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2020 Wisconsin State Senate election

From Wikipedia, the free encyclopedia

2020 Wisconsin State Senate election

← 2018 November 3, 2020 2022 →

16 of 33 seats in the Wisconsin State Senate
17 seats needed for a majority
  Majority party Minority party
 
DNC Winter Meet 0283 Wisc Senator Janet Bewely (32331366864) (cropped).jpg
Wisconsin State Senator Roth Leads a Q&A Session with Secretary Pompeo (50379157197) (cropped).jpg
Leader Janet Bewley Roger Roth
Party Democratic Republican
Leader's seat District 25 District 19
Last election 6 seats, 46.90% 11 seats, 52.31%
Seats before 13 18
Seats won 6 10
Seats after 12 21
Seat change Decrease 2 Increase 2

The 2020 Wisconsin State Senate elections were taking place as part of the biennial 2020 United States elections. Wisconsin voters elected state senators in 16 of the state's 33 senate districts. State senators serve four-year terms in the Wisconsin State Senate, with roughly half of the seats up for election every two years. The primary elections on August 11, 2020, determined which candidates will appear on the November 3, 2020, general election ballot.

Following the previous election in 2018 and two announced vacancies (one from each party), Republicans had control of the Wisconsin State Senate with 18 seats against 13 held by Democrats. In the general election, Republicans picked up an open seat and defeated a Democratic incumbent to gain two seats in the chamber, leading to a 21-12 majority.

Summary

Seats Party
(majority caucus shading)
Total
Democratic Republican
Last election (2018) 6 11 17
Total after last election (2018) 14 19 33
Total before this election 13 18 31
Up for election 8 8 16
of which: Incumbent retiring 3 2 5
Vacated 1 1 2
Unopposed 3 2 5
This election 6 10 16
Change from last election Steady Decrease 1 Decrease 1
Total after this election 12 21 33
Change in total Decrease 2 Increase 2 Steady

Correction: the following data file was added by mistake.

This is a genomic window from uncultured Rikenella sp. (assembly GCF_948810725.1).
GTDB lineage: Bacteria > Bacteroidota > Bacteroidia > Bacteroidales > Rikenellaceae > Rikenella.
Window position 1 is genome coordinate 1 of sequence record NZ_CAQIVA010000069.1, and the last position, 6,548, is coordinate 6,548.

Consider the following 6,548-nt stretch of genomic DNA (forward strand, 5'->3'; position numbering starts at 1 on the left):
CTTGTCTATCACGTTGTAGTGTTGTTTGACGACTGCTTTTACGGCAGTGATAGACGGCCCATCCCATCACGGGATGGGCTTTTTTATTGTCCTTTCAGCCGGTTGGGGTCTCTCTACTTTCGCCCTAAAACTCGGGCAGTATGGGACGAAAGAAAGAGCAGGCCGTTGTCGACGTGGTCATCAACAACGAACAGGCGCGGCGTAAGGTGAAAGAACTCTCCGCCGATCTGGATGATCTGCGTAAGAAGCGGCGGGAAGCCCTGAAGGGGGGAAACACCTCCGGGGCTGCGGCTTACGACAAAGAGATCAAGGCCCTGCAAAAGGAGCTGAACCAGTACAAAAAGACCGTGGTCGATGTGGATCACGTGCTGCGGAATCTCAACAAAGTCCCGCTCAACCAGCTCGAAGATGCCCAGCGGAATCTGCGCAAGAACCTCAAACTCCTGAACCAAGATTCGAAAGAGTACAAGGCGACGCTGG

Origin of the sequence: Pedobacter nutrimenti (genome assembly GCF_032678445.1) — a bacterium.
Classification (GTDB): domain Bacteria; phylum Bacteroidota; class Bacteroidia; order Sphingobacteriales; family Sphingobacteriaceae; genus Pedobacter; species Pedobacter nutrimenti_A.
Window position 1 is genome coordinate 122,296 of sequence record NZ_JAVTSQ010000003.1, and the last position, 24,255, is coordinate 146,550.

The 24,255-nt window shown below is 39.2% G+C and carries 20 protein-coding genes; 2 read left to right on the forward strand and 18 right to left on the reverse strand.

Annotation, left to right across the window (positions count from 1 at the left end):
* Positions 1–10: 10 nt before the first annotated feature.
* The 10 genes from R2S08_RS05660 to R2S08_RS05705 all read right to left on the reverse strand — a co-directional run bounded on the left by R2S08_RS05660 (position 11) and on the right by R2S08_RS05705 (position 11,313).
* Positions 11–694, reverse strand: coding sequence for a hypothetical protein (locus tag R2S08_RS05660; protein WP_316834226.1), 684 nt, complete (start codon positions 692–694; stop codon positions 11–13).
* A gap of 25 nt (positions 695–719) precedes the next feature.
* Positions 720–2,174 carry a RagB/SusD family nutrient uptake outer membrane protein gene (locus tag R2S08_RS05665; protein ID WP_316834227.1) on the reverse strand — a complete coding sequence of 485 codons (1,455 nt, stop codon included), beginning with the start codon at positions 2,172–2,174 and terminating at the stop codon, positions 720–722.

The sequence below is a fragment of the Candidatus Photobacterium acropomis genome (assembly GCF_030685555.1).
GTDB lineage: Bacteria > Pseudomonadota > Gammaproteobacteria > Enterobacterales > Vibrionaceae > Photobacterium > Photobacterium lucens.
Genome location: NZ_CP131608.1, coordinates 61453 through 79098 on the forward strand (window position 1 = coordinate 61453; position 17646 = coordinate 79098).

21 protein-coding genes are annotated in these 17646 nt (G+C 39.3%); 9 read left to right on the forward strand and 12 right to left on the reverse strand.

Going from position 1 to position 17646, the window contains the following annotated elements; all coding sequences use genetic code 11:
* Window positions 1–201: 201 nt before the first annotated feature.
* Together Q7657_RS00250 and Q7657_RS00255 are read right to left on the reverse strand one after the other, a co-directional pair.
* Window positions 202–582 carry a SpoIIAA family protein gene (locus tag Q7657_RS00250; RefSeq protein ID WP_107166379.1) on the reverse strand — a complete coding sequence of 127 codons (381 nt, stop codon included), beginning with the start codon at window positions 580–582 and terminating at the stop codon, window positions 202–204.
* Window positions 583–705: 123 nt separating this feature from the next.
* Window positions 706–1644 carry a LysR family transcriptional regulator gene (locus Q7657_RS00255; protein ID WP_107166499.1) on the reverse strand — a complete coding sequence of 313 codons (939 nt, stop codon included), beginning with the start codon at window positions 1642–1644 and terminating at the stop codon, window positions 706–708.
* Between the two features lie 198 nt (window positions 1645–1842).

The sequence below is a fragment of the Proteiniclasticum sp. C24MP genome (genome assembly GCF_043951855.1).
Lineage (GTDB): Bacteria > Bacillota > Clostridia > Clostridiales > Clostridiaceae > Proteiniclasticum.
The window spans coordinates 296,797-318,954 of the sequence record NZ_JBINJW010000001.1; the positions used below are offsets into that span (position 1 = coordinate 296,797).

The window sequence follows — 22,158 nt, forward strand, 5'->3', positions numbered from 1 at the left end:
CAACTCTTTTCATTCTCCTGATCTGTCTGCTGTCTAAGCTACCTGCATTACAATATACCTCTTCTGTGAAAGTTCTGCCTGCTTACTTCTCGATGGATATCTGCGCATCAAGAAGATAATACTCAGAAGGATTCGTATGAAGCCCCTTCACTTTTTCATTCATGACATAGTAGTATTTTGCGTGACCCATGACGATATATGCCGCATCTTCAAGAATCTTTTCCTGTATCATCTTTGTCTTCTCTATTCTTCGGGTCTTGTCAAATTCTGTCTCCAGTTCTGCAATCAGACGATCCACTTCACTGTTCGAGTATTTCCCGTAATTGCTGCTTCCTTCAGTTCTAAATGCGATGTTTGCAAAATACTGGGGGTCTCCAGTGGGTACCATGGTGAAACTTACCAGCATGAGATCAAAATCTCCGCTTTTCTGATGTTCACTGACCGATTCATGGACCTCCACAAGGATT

Candidates

District Incumbent This race
Member Party First elected Status Primary candidates[1][2] Candidates[3] Results
2 Robert Cowles Republican 1987 Running Robert Cowles (Republican) Green tickY Robert Cowles (Republican) Incumbent re-elected
4 Lena Taylor Democratic 2004 Running Lena Taylor (Democratic) Green tickY Lena Taylor (Democratic) Incumbent re-elected
6 La Tonya Johnson Democratic 2016 Running
  • Alciro Deacon (Republican)
  • La Tonya Johnson (Democratic)
  • Cordelia Michelle Bryant (Democratic)
  • Green tickY La Tonya Johnson (Democratic)
  • Alciro Deacon (Republican)
Incumbent re-elected
8 Alberta Darling Republican 1992 Running
  • Alberta Darling (Republican)
  • Neal Plotkin (Democratic)
  • Green tickY Alberta Darling (Republican)
  • Neal Plotkin (Democratic)
Incumbent re-elected
10 Patty Schachtner Democratic 2018 Running
  • Patty Schachtner (Democratic)
  • Rob Stafsholt (Republican)
  • Cherie Link (Republican)
Incumbent lost
New member elected
Republican gain
12 Tom Tiffany Republican 2012 Vacant
Incumbent vacated office to run for U.S. Representative
New member elected
Republican hold
14 Luther Olsen Republican 2004 Not running
  • Joni Anderson (Democratic)
  • Joan Ballweg (Republican)
  • Kenneth Van Dyke, Sr. (Republican)
Incumbent retired
New member elected
Republican hold
16 Mark F. Miller Democratic 2004 Not running
  • Scott Barker (Republican)
  • Melissa Agard (Democratic)
  • Andrew McKinney (Democratic)
Incumbent retired
New member elected
Democratic hold
18 Dan Feyen Republican 2016 Running
  • Dan Feyen (Republican)
  • Aaron Wojciechowski (Democratic)
  • Green tickY Dan Feyen (Republican)
  • Aaron Wojciechowski (Democratic)
Incumbent re-elected
20 Duey Stroebel Republican 2014 Running Duey Stroebel (Republican) Green tickY Duey Stroebel (Republican) Incumbent re-elected